Nurses protested outside the gates of St John's Hospital PICTURE: ADRIAN BUTLER
ST JOHN’s Hospital nurses taking part in day three of intense strike action have said that they are “undervalued” and “overworked”.
As the Irish Nurses and Midwives Organisation and Government failed to come to an agreement over pay, working conditions and staffing levels, close to 40,000 nurses took to the picket lines across the country this Thursday.
As a result of strike action, the emergency department at University Hospital Limerick has faced increased pressures as all local injury units in the Mid-West stopped operating.
Dozens of nurses took to the picket line outside the gates of St John’s Hospital to express their dissatisfaction with working conditions.
Noreen McCarthy, a medical assessment nurse, said: “We are undervalued, we are overworked. Things have progressively kept going down. We have just had enough, really.”
St John’s Hospital nurses say they will return to the picket line if needs be. Experienced nurses are leaving due to “all time low” conditions, some have told me. Follow @Limerick_Leader for more pic.twitter.com/4Fg1U9hLWd— Fintan Walsh (@FintanYTWalsh) February 7, 2019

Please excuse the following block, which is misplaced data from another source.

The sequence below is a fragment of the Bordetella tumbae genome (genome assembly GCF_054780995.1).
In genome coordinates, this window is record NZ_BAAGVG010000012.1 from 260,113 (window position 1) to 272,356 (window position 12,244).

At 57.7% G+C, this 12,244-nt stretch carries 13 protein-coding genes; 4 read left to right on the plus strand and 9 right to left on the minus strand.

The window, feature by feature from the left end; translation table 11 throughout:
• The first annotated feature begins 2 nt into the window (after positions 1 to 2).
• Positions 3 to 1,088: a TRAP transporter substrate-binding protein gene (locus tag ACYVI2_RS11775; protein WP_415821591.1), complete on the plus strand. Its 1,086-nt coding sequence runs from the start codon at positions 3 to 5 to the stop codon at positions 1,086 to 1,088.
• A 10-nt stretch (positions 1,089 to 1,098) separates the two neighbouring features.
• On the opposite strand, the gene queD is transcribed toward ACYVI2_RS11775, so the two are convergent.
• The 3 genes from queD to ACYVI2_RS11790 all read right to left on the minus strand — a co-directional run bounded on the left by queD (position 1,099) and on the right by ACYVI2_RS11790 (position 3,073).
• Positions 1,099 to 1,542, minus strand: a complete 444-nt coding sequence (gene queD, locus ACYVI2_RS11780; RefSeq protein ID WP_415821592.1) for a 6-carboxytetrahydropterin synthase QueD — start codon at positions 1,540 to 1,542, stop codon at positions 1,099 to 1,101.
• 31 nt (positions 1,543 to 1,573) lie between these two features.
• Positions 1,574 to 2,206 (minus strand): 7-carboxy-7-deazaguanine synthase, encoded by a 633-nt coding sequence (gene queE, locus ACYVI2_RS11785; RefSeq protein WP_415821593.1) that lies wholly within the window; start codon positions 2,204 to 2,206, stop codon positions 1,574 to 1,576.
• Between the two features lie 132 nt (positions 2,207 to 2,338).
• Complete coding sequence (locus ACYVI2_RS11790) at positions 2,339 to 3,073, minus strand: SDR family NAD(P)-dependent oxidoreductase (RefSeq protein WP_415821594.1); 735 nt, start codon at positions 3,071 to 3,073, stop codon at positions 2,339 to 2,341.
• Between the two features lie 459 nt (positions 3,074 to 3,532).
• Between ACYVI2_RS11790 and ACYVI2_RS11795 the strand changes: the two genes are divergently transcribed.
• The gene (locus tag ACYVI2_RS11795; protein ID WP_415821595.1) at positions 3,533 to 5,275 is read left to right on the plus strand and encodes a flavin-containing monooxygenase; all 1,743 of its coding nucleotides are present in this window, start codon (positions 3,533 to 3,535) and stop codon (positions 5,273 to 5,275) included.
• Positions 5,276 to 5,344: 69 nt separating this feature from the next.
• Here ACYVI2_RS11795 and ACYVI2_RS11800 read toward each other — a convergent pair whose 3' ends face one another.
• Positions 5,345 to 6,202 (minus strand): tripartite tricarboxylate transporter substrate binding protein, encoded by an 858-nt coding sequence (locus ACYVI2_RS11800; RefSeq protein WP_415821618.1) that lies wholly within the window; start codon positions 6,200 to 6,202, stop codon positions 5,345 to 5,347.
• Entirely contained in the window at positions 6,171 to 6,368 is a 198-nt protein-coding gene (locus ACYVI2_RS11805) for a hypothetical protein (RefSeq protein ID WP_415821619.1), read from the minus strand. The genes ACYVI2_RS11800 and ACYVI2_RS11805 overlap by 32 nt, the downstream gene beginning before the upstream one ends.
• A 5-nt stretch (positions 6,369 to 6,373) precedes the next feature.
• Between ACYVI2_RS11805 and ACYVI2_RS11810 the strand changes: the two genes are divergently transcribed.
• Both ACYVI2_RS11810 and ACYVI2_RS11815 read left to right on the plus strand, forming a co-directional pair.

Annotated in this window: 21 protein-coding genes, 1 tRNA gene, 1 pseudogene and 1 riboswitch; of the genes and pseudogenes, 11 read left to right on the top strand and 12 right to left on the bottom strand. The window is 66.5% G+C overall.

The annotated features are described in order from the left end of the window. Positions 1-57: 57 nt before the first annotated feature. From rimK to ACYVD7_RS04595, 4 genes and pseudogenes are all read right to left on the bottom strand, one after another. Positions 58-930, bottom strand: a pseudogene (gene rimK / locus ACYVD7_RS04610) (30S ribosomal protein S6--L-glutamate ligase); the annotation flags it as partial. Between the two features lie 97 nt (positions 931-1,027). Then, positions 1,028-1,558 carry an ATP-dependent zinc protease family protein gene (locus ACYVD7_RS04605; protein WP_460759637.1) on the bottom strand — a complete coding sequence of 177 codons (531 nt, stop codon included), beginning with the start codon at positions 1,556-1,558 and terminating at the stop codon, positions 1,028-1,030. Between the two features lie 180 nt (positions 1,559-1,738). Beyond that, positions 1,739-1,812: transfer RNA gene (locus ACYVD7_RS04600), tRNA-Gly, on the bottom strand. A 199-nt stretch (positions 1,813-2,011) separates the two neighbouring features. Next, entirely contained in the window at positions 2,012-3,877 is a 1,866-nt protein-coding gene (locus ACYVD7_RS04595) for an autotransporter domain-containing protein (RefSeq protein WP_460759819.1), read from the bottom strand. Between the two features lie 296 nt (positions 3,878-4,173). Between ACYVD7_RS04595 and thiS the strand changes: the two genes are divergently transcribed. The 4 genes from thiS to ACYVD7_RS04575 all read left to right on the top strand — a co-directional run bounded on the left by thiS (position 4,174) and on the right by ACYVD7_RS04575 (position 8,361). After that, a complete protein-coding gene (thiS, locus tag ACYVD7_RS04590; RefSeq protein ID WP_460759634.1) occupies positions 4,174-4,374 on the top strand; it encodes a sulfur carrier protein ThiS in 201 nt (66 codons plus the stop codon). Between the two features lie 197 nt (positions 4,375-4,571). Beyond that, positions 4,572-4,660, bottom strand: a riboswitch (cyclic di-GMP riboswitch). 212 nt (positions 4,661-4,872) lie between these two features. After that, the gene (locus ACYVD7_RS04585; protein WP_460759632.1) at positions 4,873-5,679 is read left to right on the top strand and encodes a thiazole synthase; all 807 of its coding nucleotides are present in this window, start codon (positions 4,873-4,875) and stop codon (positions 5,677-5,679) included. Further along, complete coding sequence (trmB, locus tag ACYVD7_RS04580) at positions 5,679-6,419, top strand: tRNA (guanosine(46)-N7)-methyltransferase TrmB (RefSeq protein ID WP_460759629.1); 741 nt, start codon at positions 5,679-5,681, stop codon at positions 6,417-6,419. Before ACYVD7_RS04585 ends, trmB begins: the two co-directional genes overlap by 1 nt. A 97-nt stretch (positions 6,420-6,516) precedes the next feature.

Her colleague Sandra Hannan, who has been a nurse for 32 years, said there are “way too many” patients per nurse, and that newly-qualified nurses “are at the bottom of the scale” when it comes to public sector pay.
“We are not having it easy on the days we go back in on either side of these strikes. We are suffering big time, we have to pick up the slack on those days.
“A huge amount of nurses have left, girls who are not even ready to retire. But they just can’t stand the pressure. They can’t,” she told the Limerick Leader.
Ms McCarthy said that even though they do not want to be on the picket lines, they plan to “stick it out” as three days of strike action are planned for next week.
“We have started, and we have every intention of seeing it through. Because if we don’t, it is just going to be all in vain. This is tough, we don’t want to be here. It’s easier go in and do your day’s work, tough and all as conditions are on a daily basis.”
Dolores Fox, who has been a nurse for 30 years, said: “People are leaving the wards. There is no back-up there. Agency staff are coming in all the time. No nurses to replace us.”
Strikes may resume on Wednesday, Thursday and Friday.
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